Playing pivotal roles in the fortunes of seminal 90s bands Super Furry Animals and Ocean Colour Scene respectively, both have begun to establish themselves as respected solo artists in their own right. As both trek north to the Capital this week, how have they adjusted to making music by themselves?
OCS guitarist Cradock enthuses about being able to channel his own ideas into the project, but stresses that the creative freedoms afforded by his venture are no different to that he enjoys with the Birmingham quintet.
“I’ve always been able to do whatever I wanted to do with Ocean Colour Scene, but I suppose it’s having everything resting on your mantle. From the look of it, to the sound of it, to writing the songs, obviously all the lyrics and the whole package. It’s just kind of being responsible for everything really. That’s the thing that’s changed for me, which I really like,” he says.
Rhys, meanwhile, points out that being part of a group makes the song- writing process less certain and the results often make up more than the sum of the individual parts.
“In terms of a group, it’s as it should be, a collective process. Results are beyond anything that an individual can do and that’s exciting. You start a song, but you never know how it’s going to end up sounding. It’s the opposite if I record a solo record. I usually try to document the song very simply. That can be really satisfying, finishing something exactly how you imagined it to be. On the other hand, what’s great about being in a band is that there’s a sense of ‘alchemy’. Bit of a s*** word, but you know, playing with other people.”
Both artists have released well-received records this year. Hotel Shampoo is Rhys’ third album and his first in four years, following 2007’s Candylion. Its conception is grounded in a somewhat minor obsession that has taken Rhys 15 years to overcome; one that’s as humorously idiosyncratic as its creator.
“Before I started touring in the mid 90s - before the Furry Animals had put a record out - I was on employment benefit for about a year, so when I started staying in hotels it was a bit of a shock. I was amazed at how much free stuff they were giving away. It was exciting, but on the other hand, there was this other side, the wastefulness of it all. In any case, I took it all.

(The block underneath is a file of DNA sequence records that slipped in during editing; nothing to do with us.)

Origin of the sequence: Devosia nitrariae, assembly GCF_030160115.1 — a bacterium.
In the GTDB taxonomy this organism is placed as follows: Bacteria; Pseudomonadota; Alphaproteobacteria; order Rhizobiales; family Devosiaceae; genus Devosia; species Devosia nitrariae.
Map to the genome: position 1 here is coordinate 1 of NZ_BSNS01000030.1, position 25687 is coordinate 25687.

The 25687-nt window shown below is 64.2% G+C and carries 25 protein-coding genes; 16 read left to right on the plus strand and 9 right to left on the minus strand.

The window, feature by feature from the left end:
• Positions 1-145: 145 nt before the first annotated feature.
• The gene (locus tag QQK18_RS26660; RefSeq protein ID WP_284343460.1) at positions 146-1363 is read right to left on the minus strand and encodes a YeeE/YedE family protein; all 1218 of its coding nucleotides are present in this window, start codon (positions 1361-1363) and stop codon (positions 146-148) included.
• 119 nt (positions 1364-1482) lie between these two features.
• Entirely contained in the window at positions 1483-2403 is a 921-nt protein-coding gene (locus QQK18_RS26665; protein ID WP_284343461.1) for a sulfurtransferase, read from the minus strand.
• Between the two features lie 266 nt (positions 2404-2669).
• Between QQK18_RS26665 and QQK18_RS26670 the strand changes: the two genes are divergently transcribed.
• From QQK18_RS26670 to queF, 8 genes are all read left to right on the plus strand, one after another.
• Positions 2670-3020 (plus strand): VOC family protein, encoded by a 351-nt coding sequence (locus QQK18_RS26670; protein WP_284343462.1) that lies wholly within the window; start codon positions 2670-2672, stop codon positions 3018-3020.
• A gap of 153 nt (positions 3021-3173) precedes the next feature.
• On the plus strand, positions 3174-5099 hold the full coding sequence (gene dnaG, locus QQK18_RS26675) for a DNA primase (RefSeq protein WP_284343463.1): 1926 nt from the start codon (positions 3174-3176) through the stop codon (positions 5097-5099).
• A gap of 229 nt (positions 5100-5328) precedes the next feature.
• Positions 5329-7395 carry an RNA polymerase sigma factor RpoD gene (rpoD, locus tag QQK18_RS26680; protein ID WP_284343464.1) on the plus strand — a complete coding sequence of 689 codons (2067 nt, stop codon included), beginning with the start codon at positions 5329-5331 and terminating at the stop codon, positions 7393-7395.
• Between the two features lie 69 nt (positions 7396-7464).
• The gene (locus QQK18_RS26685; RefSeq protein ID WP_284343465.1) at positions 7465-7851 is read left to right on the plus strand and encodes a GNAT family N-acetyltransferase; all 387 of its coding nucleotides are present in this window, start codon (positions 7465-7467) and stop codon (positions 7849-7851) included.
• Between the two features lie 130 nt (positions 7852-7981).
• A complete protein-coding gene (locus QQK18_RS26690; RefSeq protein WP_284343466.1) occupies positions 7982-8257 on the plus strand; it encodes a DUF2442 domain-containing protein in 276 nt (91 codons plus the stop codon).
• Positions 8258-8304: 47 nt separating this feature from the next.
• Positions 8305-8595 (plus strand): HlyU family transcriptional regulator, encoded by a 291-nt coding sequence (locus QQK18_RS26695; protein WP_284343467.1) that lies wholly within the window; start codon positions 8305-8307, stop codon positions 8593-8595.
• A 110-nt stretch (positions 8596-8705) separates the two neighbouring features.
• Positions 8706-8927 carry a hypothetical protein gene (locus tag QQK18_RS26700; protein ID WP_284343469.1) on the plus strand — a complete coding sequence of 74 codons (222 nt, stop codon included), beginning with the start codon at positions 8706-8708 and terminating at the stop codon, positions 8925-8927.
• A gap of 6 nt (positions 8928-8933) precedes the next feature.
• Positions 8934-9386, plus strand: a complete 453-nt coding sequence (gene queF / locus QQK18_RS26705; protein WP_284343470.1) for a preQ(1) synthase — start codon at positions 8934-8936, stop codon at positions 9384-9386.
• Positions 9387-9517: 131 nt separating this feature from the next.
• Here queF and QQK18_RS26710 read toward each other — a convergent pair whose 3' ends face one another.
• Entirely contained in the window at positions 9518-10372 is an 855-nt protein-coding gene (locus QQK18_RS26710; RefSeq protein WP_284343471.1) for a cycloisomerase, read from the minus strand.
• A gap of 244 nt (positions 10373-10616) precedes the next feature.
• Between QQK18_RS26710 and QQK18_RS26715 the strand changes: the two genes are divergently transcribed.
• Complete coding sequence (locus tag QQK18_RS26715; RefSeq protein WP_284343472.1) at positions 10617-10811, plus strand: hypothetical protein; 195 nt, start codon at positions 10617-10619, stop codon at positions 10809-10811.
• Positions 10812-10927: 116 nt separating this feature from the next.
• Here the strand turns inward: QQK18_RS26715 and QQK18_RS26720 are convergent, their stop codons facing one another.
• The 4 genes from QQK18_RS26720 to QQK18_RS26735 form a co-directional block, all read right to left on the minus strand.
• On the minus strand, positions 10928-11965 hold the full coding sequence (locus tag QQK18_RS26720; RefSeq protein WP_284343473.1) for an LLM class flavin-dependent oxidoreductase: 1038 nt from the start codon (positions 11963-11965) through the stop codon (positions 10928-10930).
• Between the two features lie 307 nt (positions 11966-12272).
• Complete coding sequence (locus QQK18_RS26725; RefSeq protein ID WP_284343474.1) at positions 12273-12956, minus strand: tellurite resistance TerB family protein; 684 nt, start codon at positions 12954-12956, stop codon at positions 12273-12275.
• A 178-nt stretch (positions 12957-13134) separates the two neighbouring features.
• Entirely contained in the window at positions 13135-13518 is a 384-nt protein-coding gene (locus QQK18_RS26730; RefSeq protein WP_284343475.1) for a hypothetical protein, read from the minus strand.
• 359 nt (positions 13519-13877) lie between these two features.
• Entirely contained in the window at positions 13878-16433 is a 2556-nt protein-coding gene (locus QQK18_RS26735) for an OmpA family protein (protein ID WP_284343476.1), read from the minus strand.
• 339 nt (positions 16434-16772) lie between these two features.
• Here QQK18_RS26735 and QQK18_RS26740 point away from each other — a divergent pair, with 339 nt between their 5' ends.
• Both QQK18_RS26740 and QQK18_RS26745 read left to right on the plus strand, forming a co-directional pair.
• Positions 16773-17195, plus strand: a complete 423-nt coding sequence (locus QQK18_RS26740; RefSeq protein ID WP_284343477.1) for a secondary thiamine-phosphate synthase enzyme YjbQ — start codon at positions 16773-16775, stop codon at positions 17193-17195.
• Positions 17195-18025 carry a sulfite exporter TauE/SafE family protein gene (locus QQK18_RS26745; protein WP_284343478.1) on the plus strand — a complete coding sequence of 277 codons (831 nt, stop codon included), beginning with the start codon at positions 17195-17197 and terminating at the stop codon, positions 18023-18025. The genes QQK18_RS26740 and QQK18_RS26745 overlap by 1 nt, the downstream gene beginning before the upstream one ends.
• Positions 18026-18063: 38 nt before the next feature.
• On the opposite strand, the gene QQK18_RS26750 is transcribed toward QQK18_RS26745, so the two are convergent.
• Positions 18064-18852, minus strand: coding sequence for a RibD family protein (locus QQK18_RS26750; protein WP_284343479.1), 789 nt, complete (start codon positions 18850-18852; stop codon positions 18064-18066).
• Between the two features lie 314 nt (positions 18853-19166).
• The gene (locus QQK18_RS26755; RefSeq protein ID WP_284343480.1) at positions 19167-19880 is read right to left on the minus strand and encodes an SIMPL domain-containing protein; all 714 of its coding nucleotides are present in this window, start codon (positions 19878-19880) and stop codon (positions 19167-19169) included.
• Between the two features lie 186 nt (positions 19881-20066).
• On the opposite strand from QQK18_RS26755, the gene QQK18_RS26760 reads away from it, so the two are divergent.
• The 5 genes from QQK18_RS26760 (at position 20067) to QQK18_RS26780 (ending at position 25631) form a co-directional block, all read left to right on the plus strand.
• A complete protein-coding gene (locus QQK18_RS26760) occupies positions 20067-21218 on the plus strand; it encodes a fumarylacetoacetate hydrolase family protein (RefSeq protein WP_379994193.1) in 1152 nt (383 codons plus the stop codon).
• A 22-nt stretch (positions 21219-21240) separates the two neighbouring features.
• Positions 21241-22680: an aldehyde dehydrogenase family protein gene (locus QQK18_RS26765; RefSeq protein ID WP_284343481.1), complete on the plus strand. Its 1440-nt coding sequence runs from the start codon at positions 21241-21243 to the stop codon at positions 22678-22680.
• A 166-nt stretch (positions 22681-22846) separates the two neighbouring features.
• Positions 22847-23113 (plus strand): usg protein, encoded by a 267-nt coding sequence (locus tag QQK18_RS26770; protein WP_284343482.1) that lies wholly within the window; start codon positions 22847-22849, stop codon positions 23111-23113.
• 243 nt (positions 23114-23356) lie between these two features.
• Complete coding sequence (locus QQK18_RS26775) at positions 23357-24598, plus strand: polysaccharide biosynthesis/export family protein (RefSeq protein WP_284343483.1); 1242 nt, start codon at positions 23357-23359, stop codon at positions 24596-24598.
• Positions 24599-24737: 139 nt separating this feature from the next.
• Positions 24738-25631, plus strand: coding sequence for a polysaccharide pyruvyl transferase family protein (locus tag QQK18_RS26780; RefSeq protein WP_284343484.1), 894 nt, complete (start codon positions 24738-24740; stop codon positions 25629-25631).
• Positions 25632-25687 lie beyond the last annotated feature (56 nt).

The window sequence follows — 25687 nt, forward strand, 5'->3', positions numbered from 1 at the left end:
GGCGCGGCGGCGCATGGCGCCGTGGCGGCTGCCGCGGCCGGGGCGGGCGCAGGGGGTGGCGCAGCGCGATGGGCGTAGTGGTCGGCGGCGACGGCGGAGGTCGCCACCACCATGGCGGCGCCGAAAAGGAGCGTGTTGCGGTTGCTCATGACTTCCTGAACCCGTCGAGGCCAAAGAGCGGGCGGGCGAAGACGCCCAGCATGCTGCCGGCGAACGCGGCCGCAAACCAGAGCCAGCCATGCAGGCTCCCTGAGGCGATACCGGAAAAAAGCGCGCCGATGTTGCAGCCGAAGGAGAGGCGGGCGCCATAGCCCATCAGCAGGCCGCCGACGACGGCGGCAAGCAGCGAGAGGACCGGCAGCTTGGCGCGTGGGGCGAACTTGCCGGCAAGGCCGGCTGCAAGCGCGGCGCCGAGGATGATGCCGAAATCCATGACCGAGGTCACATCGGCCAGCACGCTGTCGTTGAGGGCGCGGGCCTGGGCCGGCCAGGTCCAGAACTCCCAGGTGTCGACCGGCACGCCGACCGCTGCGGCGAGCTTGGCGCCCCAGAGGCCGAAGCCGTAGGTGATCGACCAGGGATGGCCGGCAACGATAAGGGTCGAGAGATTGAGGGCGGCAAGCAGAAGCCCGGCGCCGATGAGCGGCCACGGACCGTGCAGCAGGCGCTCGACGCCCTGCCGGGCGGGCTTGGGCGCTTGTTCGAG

“Initially, I was just going to make a lake of shampoo, and then about five years in I thought it’d be a better idea to build the actual hotel out of all this... stuff.”
Cradock’s second artist album, Peace City West, enjoyed a more tranquil gestation. Recorded in a country cottage in Devon, the album features backing vocals from Paul Weller and more bizarrely James Buckley of Inbetweeners fame. How did that come about?
“Ocean Colour Scene played at the Albert Hall for our 20th anniversary, and James came down to that, and we spent the evening talking about his band and about music and we went out for a couple of drinks afterwards, and I said he’d be welcome to come down to the place I record, which is in the southern west part of Devon in this beautiful farmhouse. It’s got no air conditioning, there’s windows that open - it’s quite threadbare but beautiful.”
Cradock’s affection for grand, somewhat dilapidated buildings extends to an Edinburgh venue that brings back memories of his time playing in Scotland.
“My favourite place would have to be the, eh, the eh, theatre, what’s it called . . . big old gaff . . . the Playhouse. That was one of my favourite gigs. In fact, me and Paul Weller played a gig there once. This guy, he was f****** wrecked, right, he somehow managed to get onto the stage, jumped over the barrier. He came running towards me, and I did the typical Keith Richards thing: I took my guitar off and slung it round the back of his head.”
He laughs, before adding ruefully: “And then afterwards I thought ‘aw that’s such a f****** cliched thing to do.’”
Rhys is not without a quirky anecdote of his own. The video accompanying his new single, Shark Ridden Waters, is a wry piece of commentary on the ridiculous nature of social media. In the video, Rhys wears a headset and all sorts of other modern gadgets, completely oblivious to the idyllic French Riviera he is wandering around in or the attentions of his female companion.
“I was interested in how social media would look in the 1960s - it would probably be a cumbersome device of some sort. I was trying to make the video look as ostentatious as possible. Like a ridiculous fantasy life that’s extremely far removed from my own. We didn’t get any filming permits or anything, we were chased by the police so that was quite exciting”, he deadpans in his quiet, unassuming Welsh tones.
He adds, in the same detached monotone, “It was compounded by the fact that we had a fake firearm and 50,000 counterfeit French francs.”
Gruff Rhys, Bongo Club, Holyrood Road, Saturday, 7pm, £13.50, 0131-558 8844
Steve Cradock, Liquid Room, Victoria Street, Saturday, 7pm, £12.50, 0131-225 2564